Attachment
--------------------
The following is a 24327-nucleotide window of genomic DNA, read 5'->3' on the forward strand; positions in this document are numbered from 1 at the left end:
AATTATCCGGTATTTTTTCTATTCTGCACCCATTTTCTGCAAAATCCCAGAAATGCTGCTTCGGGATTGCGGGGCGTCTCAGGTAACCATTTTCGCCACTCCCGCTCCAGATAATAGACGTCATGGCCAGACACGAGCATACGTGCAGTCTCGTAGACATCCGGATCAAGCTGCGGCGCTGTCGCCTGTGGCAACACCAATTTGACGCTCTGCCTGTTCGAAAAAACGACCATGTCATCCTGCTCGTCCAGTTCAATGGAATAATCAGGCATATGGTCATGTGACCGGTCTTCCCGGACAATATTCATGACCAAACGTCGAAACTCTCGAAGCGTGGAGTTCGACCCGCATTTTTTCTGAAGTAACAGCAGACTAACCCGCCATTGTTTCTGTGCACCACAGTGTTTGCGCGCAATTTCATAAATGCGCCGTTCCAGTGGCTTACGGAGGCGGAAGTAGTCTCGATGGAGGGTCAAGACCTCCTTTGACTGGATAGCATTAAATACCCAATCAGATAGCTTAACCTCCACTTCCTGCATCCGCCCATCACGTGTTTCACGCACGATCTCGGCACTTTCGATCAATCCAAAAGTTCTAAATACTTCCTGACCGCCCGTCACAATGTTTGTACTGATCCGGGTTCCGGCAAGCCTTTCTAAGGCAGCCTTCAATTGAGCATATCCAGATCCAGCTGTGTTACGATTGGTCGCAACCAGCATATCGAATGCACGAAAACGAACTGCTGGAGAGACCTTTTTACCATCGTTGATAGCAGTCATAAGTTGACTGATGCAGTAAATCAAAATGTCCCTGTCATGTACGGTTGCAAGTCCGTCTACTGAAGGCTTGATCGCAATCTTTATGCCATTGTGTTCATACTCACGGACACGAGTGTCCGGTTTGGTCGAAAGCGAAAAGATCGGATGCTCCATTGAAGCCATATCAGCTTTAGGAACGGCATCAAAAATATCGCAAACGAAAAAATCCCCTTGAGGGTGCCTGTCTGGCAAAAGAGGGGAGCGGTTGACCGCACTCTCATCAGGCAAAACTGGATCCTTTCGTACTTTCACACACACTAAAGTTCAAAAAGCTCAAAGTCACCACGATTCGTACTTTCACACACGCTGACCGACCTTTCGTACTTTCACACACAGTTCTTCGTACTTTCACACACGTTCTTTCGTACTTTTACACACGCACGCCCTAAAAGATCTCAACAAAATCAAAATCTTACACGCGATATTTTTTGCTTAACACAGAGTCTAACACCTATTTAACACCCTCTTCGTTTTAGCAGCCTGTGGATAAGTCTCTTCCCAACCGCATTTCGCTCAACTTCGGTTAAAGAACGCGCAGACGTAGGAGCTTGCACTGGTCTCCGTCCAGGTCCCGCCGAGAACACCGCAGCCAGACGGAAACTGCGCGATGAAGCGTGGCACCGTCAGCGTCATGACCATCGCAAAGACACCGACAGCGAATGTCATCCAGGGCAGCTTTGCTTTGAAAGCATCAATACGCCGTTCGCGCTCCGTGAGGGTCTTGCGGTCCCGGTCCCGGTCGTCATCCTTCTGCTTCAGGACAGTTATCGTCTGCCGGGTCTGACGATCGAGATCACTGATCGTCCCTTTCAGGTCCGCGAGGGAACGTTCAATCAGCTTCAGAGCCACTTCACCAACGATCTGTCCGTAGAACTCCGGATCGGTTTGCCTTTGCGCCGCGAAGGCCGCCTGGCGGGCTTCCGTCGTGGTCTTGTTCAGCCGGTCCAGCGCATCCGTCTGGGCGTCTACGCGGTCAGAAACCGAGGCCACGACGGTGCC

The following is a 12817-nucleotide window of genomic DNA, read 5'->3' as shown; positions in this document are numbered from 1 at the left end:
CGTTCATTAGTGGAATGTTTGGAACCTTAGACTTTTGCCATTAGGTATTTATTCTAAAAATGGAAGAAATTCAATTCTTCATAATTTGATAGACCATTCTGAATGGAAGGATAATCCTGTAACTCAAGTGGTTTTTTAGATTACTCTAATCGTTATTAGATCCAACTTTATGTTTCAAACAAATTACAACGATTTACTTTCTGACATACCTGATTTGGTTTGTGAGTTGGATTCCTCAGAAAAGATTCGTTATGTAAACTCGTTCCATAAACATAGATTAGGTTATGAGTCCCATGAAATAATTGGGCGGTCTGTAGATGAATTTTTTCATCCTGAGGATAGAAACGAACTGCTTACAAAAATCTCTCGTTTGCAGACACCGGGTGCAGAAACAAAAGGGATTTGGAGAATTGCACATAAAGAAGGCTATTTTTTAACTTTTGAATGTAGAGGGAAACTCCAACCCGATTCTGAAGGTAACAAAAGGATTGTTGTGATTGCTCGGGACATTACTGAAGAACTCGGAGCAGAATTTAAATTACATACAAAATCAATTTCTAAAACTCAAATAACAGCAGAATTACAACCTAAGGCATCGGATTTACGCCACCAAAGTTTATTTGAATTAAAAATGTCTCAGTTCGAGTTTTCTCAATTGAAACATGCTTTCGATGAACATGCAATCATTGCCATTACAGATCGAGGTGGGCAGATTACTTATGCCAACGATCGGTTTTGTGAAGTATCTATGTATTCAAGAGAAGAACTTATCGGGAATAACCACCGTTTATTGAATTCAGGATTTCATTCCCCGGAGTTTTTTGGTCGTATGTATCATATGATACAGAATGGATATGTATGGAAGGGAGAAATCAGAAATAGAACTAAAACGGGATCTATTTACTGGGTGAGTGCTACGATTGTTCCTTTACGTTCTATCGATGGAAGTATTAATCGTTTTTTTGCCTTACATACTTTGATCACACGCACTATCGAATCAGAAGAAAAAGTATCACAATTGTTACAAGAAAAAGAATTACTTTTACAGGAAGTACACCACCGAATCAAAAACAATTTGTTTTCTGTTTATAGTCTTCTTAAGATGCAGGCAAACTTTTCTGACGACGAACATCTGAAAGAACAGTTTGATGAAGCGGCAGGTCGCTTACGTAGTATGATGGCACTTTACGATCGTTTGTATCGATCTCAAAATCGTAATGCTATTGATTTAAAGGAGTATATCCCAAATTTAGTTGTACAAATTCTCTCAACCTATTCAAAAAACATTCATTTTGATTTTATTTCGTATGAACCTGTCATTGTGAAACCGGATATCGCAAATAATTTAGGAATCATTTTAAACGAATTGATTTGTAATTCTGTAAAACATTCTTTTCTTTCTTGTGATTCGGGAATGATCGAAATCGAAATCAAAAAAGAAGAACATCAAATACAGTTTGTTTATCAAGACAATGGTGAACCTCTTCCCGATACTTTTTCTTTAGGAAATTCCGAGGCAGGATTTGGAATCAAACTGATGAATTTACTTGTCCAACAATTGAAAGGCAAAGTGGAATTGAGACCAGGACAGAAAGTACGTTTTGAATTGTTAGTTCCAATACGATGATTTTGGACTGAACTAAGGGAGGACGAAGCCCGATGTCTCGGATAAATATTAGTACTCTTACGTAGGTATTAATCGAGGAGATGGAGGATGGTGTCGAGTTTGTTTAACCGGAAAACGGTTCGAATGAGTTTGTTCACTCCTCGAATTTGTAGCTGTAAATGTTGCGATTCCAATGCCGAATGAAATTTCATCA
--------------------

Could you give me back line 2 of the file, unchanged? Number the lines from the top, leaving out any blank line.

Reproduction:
AATTATCCGGTATTTTTTCTATTCTGCACCCATTTTCTGCAAAATCCCAGAAATGCTGCTTCGGGATTGCGGGGCGTCTCAGGTAACCATTTTCGCCACTCCCGCTCCAGATAATAGACGTCATGGCCAGACACGAGCATACGTGCAGTCTCGTAGACATCCGGATCAAGCTGCGGCGCTGTCGCCTGTGGCAACACCAATTTGACGCTCTGCCTGTTCGAAAAAACGACCATGTCATCCTGCTCGTCCAGTTCAATGGAATAATCAGGCATATGGTCATGTGACCGGTCTTCCCGGACAATATTCATGACCAAACGTCGAAACTCTCGAAGCGTGGAGTTCGACCCGCATTTTTTCTGAAGTAACAGCAGACTAACCCGCCATTGTTTCTGTGCACCACAGTGTTTGCGCGCAATTTCATAAATGCGCCGTTCCAGTGGCTTACGGAGGCGGAAGTAGTCTCGATGGAGGGTCAAGACCTCCTTTGACTGGATAGCATTAAATACCCAATCAGATAGCTTAACCTCCACTTCCTGCATCCGCCCATCACGTGTTTCACGCACGATCTCGGCACTTTCGATCAATCCAAAAGTTCTAAATACTTCCTGACCGCCCGTCACAATGTTTGTACTGATCCGGGTTCCGGCAAGCCTTTCTAAGGCAGCCTTCAATTGAGCATATCCAGATCCAGCTGTGTTACGATTGGTCGCAACCAGCATATCGAATGCACGAAAACGAACTGCTGGAGAGACCTTTTTACCATCGTTGATAGCAGTCATAAGTTGACTGATGCAGTAAATCAAAATGTCCCTGTCATGTACGGTTGCAAGTCCGTCTACTGAAGGCTTGATCGCAATCTTTATGCCATTGTGTTCATACTCACGGACACGAGTGTCCGGTTTGGTCGAAAGCGAAAAGATCGGATGCTCCATTGAAGCCATATCAGCTTTAGGAACGGCATCAAAAATATCGCAAACGAAAAAATCCCCTTGAGGGTGCCTGTCTGGCAAAAGAGGGGAGCGGTTGACCGCACTCTCATCAGGCAAAACTGGATCCTTTCGTACTTTCACACACACTAAAGTTCAAAAAGCTCAAAGTCACCACGATTCGTACTTTCACACACGCTGACCGACCTTTCGTACTTTCACACACAGTTCTTCGTACTTTCACACACGTTCTTTCGTACTTTTACACACGCACGCCCTAAAAGATCTCAACAAAATCAAAATCTTACACGCGATATTTTTTGCTTAACACAGAGTCTAACACCTATTTAACACCCTCTTCGTTTTAGCAGCCTGTGGATAAGTCTCTTCCCAACCGCATTTCGCTCAACTTCGGTTAAAGAACGCGCAGACGTAGGAGCTTGCACTGGTCTCCGTCCAGGTCCCGCCGAGAACACCGCAGCCAGACGGAAACTGCGCGATGAAGCGTGGCACCGTCAGCGTCATGACCATCGCAAAGACACCGACAGCGAATGTCATCCAGGGCAGCTTTGCTTTGAAAGCATCAATACGCCGTTCGCGCTCCGTGAGGGTCTTGCGGTCCCGGTCCCGGTCGTCATCCTTCTGCTTCAGGACAGTTATCGTCTGCCGGGTCTGACGATCGAGATCACTGATCGTCCCTTTCAGGTCCGCGAGGGAACGTTCAATCAGCTTCAGAGCCACTTCACCAACGATCTGTCCGTAGAACTCCGGATCGGTTTGCCTTTGCGCCGCGAAGGCCGCCTGGCGGGCTTCCGTCGTGGTCTTGTTCAGCCGGTCCAGCGCATCCGTCTGGGCGTCTACGCGGTCAGAAACCGAGGCCACGACGGTGCC